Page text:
## Sorting

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## Selection Sort

Selection sort maintains a growing `front' section of the array which is (i)sorted and (ii)less than the remainder of the array. At each step, the smallest element in the `remainder' is selected and moved to enlarge the `front' section.

```selection(int a[], int N)  /* in C */
/* sort a[1..N],  NB. 1 to N */
{ int i, j, smallest, aSmallest, temp;

for(i=1; i < N; i++)
{ /* invariant: a[1..i-1] sorted
and elements a[1..i-1] <= a[i..N] */

smallest = i; /* find smallest in a[i..N] */
aSmallest = a[i];

for(j=i+1; j <= N; j++)
/* a[smallest] is the least element in a[i..j-1] */
if(a[j] < aSmallest)
{ smallest=j; aSmallest=a[j]; }
/* a[smallest] is the least element in a[i..j] */

temp=a[i]; a[i]=a[smallest]; a[smallest]=temp; /*swap*/
/* a[1..i] sorted and elements a[1..i] <= a[i+1..N] */
}

/* a[1..N-1] sorted and elements a[1..N-1] <= a[N] */
/* i.e. a[1..N] sorted. */
}/*selection*/
```

At some intermediate stage, a[1..i-1] is sorted and, on an element by element basis, less than everything in a[i..N]. Find the smallest element remaining in a[i..N]:

```
select
smallest
-------
a:  1  2  3  6  5  4
-------  ^
sorted   |
& small  |
i

```

Do this by examining a[i], a[i+1], ..., a[N]:

```
a:  1  2  3  6  5  4
^     ^
|     |
i     smallest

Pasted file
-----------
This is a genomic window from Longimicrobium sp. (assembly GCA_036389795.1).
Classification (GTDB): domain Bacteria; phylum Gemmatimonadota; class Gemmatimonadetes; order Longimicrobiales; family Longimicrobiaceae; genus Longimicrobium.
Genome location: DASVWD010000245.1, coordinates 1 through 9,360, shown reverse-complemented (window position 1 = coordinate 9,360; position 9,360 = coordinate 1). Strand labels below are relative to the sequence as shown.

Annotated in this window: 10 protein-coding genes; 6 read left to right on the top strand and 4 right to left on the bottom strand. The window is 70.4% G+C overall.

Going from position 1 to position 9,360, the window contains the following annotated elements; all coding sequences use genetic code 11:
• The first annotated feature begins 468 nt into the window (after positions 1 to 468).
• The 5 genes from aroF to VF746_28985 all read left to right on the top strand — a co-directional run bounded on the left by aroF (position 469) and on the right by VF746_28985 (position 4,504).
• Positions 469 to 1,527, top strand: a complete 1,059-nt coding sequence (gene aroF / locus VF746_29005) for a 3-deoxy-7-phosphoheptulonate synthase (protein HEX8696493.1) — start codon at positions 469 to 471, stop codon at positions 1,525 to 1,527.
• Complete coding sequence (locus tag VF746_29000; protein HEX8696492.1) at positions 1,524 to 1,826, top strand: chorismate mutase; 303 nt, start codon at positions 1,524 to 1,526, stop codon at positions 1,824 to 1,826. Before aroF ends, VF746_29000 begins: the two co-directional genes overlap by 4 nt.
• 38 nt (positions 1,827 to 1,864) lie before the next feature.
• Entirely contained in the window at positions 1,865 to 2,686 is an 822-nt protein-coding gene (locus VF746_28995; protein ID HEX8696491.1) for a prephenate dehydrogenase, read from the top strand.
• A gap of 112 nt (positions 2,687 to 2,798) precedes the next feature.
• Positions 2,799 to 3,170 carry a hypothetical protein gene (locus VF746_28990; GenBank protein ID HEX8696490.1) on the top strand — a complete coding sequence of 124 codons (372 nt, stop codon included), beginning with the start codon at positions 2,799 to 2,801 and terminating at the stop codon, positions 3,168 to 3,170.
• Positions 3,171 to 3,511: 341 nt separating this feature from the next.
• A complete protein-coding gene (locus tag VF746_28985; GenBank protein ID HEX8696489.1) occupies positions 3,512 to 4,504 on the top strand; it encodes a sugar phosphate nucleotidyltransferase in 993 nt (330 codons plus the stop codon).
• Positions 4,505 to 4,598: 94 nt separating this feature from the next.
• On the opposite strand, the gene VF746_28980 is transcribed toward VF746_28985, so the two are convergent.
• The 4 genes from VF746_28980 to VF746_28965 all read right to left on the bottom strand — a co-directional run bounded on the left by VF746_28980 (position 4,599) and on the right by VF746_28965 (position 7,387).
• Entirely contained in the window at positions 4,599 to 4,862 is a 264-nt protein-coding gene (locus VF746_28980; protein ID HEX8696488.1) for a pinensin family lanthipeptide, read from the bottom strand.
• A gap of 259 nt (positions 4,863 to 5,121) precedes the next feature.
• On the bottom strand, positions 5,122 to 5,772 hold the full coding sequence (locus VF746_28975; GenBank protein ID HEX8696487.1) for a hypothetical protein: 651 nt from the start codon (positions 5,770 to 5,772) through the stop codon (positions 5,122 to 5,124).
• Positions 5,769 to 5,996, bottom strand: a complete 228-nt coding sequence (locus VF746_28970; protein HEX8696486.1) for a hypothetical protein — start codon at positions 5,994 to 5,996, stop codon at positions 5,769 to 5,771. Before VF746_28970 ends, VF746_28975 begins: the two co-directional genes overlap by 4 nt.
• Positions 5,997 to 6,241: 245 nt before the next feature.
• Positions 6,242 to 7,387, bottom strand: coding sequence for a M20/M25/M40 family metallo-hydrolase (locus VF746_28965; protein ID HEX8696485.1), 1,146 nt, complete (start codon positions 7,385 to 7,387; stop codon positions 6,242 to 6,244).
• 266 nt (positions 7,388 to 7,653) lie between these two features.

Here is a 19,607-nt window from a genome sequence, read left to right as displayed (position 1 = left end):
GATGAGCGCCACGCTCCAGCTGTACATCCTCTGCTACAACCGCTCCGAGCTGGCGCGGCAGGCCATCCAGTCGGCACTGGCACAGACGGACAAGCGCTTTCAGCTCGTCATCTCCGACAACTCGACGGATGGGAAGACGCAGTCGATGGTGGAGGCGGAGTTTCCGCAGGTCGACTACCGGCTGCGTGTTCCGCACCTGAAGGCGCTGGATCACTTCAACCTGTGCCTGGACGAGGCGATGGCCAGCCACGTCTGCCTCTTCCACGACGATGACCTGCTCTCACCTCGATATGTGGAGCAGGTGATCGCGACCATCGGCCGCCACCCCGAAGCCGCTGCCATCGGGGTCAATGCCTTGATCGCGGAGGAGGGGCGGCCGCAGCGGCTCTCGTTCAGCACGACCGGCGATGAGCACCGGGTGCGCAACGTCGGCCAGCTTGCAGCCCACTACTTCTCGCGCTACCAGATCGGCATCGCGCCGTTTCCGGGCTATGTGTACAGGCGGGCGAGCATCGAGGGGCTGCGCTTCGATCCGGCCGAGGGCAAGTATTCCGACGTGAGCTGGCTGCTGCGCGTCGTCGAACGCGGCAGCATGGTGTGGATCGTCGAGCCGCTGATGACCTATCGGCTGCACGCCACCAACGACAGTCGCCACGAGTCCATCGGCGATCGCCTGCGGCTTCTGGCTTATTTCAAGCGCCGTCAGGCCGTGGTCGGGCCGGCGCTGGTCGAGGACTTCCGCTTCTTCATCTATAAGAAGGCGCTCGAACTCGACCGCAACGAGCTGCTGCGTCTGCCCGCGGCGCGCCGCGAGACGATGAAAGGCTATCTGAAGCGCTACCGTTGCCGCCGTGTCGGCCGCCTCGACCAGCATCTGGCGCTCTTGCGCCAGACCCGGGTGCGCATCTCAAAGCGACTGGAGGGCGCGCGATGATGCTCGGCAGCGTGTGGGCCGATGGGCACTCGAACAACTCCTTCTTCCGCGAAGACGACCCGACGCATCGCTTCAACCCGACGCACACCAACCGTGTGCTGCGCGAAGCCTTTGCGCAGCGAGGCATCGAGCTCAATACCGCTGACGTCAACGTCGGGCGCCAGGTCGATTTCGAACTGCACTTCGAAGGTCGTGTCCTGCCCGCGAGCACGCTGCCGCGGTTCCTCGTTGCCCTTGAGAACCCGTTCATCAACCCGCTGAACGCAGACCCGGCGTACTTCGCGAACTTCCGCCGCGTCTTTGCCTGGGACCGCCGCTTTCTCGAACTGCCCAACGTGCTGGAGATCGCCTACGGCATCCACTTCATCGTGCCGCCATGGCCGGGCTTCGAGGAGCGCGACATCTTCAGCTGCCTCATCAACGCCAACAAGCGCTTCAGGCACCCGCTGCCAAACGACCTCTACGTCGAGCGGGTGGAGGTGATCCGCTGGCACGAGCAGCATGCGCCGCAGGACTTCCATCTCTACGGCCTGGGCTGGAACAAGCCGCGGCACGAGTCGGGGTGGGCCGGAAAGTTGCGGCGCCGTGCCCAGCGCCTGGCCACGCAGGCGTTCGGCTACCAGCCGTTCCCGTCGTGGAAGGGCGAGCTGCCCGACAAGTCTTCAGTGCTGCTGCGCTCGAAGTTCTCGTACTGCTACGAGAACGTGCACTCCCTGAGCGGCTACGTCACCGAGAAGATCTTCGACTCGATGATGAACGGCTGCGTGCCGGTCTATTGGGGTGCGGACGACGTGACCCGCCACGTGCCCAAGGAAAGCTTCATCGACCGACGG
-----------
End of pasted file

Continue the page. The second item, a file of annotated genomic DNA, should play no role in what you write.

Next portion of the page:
```

Swap a[i] with a[smallest]:

```
a:  1  2  3  4  5  6
----------
sorted   ^
& small  |
|
i

```

Now a[1..i] is sorted and less than everything remaining in a[i+1..N]. (Coincidentally a[1..N] happens to be sorted in this example.) Repeat until i=N-1.

### Selection Sort Demonstration

Try other example input in the HTML FORM below, press `go' and experiment.

 L.Allison
input:
output:
trace:

### Complexity

#### Time

The number of comparisons of elements is

```  (N-1) + (N-2) + ... + 1
= (N-1)*N/2
```
i.e. O(N2).

#### Space

The space-complexity is O(1), just a few scalar variables. NB. We do not count the size of the array being sorted because that is given, not created specifically for this algorithm.

### Stability

Selection sort is not stable, the is the relative order of equal keys is sometimes changed. It is the swap that can do it, consider [2a,2b,1]. (Thanks to Giri Narasimhan 6/4/'05.)

### Testing

Test sort programs on a few special cases:

• the empty array!
• an array of a single element,
• an array of a small number of elements,
• some reverse sorted data,
• some random data (several sets),
• data with duplicate keys.

### Notes

• Depending on your language, you may find yourself sorting a[1..N] or a[0..N-1]; watch those indices!

L. A. © Dept. Computer Science, University of W.A. 1984.
 Coding Ockham's Razor, L. Allison, Springer A Practical Introduction to Denotational Semantics, L. Allison, CUP

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 © L. Allison   http://www.allisons.org/ll/   (or as otherwise indicated), Faculty of Information Technology (Clayton), Monash University, Australia 3800 (6/'05 was School of Computer Science and Software Engineering, Fac. Info. Tech., Monash University, was Department of Computer Science, Fac. Comp. & Info. Tech., '89 was Department of Computer Science, Fac. Sci., '68-'71 was Department of Information Science, Fac. Sci.) Created with "vi (Linux + Solaris)",  charset=iso-8859-1,  fetched Monday, 25-Sep-2023 13:09:32 AEST.